All the other cirucmlocutions and chicanes which the government interposed were both unprecedented and carefully scripted for the appeals they would be taking to more-friendly appellate courts, where they intended to change the existing law requiring habeas for Padilla, into law making habeas optional or worse.

Mukasey knew he was going to be appealed.  He followed the law and punted the policy to the appeals courts, where fellow Rethugs could do the Admin's dirty work, changing the law for the Admin.  

2.  He was offended that the government spirited Padilla out from under his jurisdiction.It's easy for a party to have to be the appellant - irk the trial judge.  In this case, by getting an adverse ruling in the Padilla case at the trial court, the Admin was handed the golden opportunity to shape its appellate arguments exactly in the way it wanted.  

An appellant can only appeal from the judgments and parts of judgments which were decided adversely to it in the lower court.  When the Admin wanted to go after habeas, they deliberately made it easy for themselves to get as many grounds as available by taking radical positions and being offensive to the Court.

Don't kid yourself.  

Going after habeas was not some spur of the moment thing on the part of this administration.  Between the Prison Litigation Reform Act of 1995 - which limited habeas and subjected prisoner suits to clerk's review upon filing (the Clerk, and not a judge, would decide whether the case could even be filed) and AEDPA of 1996 (which gutted habeas' availability) and a plethora of S.Ct. decisions nibbling away at and eroding the habeas rights, anyone with eyes should have seen that eliminating habeas' availability was a long-term objective of the Repugs.  They'd been working on it for easily as long as thirty years - since bringing in the Southern strategy.  

Padilla - and getting to appeal and make their arguments for gutting the habeas Padilla had received to courts they'd stacked - was the keystone.  Well, maybe not the keystone, but almost - they couldn't count on O'Connor and needed to string things out until age and time got her off the scene.  They got time to string things out.

To start this off, they took the easiest way to ensure an adverse ruling.  They offended the judge.  They spirited Padilla out from under the judge's jurisdiction, and thumbed their nose at him.

3.  He was protecting his own power as a judge.

That was the most important part of his ruling in Padilla, but not for the reasons too many would be thinking.  It's not that he has any great appreciation for preserving the power of the judiciary.  It's that he was more interested in exhibiting that he will preserve and wield the power of whatever office he holds.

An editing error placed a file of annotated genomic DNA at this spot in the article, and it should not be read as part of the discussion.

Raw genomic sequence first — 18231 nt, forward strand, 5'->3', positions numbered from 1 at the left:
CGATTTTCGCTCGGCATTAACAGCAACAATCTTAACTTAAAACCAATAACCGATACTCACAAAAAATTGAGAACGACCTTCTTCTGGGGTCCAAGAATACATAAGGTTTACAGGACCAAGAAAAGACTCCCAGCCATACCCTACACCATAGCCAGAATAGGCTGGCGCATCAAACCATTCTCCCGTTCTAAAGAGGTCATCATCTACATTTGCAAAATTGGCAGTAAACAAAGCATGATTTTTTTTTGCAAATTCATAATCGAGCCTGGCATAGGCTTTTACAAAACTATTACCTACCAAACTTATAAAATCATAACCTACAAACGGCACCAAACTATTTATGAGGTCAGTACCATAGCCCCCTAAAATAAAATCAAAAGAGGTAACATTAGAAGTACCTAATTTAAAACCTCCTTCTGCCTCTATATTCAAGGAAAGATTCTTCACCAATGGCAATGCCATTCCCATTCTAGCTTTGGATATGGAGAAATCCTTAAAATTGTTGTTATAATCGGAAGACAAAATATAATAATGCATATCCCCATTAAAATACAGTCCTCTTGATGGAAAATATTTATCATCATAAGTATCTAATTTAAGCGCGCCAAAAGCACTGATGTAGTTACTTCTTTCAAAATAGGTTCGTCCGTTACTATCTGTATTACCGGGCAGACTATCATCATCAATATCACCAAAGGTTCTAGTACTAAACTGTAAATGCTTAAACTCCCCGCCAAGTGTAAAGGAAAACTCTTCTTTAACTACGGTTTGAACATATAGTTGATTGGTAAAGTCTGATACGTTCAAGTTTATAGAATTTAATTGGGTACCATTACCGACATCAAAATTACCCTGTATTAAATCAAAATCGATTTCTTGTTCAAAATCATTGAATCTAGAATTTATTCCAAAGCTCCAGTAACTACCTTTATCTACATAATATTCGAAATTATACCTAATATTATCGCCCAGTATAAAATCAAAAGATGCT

Remember, Kyle Sampson, the pudgy mini-Rove ensconced in the DoJ?  If his testimony is to be believed (and I don't), he spent all his time collating and collecting the information on whom to purge and who not, but never remembering who sent it to him.

But, it was Kyle Sampson who also wrote an email advising use of the temporary appointment power for replacing wobbly US Attorneys with Loyal Bushies, in which he said:  "What's the use of having this power if we don't use it?"  Congress will take it away if they figure out why we wanted it.  

This is about power, wielding it, and preserving it.  In the hands and office of the AG.

To get to be a federal judge in NYC (or, for that matter, any large city in the US), one need not just be a darn good lawyer in a city full of darn good lawyers.  One must also be political - no surprise there - and one must be quite tough.  The density of lawyers in NYC and the intensity of both their practice, the competitiveness inherent in the practice of law and the stakes at issue in litigation should make it clear to any observer that the personalities become outsized.  Think of a room full of Bruce Cutlers - trying to take over the courtroom.  Judges have to ride herd on that and exert their will to even move their cases.  Thinking back, IIRC, Gerry Spence was compelled - by a snarl from the presiding judge - to leave his buckskins and cowboy hat when he represented Imelda Marcos.  The personalities, authoritarian tendencies (necessary to keep in check the huge personalities of the lawyers appearing in the court) and the sheer deference afforded federal judges in large cities (like holding a Broadway curtain for one to arrive) ensure that one of the primary personality traits those federal judges have is the ability to hold, wield and expand their power.  Had they not had that, they would have been roadkill on one of the Avenues long before they ever got appointed as a federal judge.